According to the website http://aa.usno.navy.mil/faq/docs/GAST.php, a low-precision way of calculating the GMST is via the following formula:

GMST = 18.697374558 + 24.06570982441908 D

The website doesn't actually state where the numbers come from. Another website tries to do this:

"To compute of sidereal time with low precision use of the low precision formula: GMST = 18.697374558 + 24.06570982441908 D, where 18.697… is sidereal time of the reference time 2000-01-01 at 0 UT, 24.0657… is a ratio of synodic and sidereal periods of Earth and D is days (and its fractions) since the reference time."

but I don't understand what this 'ratio of synodic and sidereal periods' means. I know what the sidereal and synodic days are and their values, but how do we use those to end up with the number 24.0657...? If anyone could help me out that'd be much appreciated!

  • $\begingroup$ This is usually given the other way: a sidereal day is about 23h56m in "real time". This means one calendar day is 24.06570982441908 sidereal hours. $\endgroup$ – barrycarter Oct 6 '15 at 13:45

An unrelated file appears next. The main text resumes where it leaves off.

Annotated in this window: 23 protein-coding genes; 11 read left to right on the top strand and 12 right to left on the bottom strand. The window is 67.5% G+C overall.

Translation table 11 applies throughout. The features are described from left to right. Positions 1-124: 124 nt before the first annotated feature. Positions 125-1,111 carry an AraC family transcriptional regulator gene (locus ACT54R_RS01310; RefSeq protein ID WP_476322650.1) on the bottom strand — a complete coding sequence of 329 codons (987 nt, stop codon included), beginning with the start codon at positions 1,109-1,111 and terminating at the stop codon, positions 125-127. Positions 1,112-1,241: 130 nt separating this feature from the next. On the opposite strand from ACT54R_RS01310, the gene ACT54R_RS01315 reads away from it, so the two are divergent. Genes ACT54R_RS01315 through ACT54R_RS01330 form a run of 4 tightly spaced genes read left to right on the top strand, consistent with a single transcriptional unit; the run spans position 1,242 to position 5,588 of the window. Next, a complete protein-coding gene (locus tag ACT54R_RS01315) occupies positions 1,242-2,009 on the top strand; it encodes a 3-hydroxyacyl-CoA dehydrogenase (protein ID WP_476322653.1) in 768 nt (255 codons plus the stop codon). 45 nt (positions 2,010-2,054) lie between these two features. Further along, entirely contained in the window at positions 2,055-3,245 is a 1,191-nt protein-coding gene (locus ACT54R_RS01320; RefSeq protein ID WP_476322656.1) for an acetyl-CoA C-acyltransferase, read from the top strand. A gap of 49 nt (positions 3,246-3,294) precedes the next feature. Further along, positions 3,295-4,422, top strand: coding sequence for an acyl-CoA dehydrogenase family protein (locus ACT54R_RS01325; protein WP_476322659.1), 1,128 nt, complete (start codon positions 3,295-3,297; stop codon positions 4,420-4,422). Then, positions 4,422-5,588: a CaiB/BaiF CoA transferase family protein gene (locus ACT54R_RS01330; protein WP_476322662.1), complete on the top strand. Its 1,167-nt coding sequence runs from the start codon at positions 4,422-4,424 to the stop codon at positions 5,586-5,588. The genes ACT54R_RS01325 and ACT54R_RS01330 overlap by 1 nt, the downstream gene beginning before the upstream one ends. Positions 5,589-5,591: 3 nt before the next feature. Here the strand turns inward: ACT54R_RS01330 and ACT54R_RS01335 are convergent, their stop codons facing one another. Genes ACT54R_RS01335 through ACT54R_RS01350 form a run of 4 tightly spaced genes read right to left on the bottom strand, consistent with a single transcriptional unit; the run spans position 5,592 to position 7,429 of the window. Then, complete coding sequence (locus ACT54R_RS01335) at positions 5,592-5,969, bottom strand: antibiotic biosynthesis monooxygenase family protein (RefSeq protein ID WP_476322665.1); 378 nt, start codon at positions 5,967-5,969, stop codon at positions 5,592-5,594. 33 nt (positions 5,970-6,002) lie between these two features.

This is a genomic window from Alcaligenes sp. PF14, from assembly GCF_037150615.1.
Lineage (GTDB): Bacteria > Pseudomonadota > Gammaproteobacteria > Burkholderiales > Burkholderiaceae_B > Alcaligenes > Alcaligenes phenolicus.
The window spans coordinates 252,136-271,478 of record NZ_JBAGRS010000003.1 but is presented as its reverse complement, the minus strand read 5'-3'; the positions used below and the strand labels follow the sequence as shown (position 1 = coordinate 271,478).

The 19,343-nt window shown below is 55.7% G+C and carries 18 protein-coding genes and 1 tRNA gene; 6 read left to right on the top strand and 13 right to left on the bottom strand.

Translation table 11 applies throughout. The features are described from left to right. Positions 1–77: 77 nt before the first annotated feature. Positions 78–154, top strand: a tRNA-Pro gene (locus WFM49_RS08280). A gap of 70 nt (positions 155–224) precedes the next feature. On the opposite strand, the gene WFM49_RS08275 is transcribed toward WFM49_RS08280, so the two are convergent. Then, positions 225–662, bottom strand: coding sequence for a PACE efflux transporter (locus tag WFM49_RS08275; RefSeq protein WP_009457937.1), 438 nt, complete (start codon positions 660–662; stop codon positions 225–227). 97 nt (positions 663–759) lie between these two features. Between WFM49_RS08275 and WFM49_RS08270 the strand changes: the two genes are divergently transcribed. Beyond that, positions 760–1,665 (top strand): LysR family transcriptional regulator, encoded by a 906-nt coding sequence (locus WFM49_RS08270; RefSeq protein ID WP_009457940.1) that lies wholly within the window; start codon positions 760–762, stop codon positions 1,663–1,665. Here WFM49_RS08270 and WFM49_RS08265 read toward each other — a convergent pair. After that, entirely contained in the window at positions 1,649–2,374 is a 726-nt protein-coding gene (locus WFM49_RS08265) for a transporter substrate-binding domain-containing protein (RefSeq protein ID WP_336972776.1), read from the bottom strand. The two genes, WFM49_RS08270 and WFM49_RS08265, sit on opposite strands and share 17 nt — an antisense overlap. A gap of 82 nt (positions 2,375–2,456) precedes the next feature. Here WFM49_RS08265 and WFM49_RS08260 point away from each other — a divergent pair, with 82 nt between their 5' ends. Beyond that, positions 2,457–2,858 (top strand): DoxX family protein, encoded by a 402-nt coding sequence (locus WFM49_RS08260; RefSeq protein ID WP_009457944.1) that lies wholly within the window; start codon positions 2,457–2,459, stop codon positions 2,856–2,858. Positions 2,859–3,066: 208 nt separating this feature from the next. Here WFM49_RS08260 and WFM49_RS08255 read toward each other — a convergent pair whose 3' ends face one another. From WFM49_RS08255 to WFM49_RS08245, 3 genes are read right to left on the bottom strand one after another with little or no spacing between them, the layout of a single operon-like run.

The number 18.697374558 was the value of GMST (in hours) at noon UT on 1 January, 2000. The number 24.06570982441908 reflects the fact that it takes slightly less than 24 hours (23.934469591898 hours to be precise) for a star to the appear to rotate by 360 degrees.

This is a consequence of the fact that the Earth orbits the Sun. Our 24 hour day is based on the time between two consecutive solar noons. Because the Earth moves a bit along its orbit, the Earth has to rotate by more than 360 degrees (with respect to the stars) to see the Sun rotate by 360 degrees.

Another way to look at it: The 23.934469591898 hour long sidereal day means that a solar day is 24.06570982441908 hours long expressed in sidereal hours.


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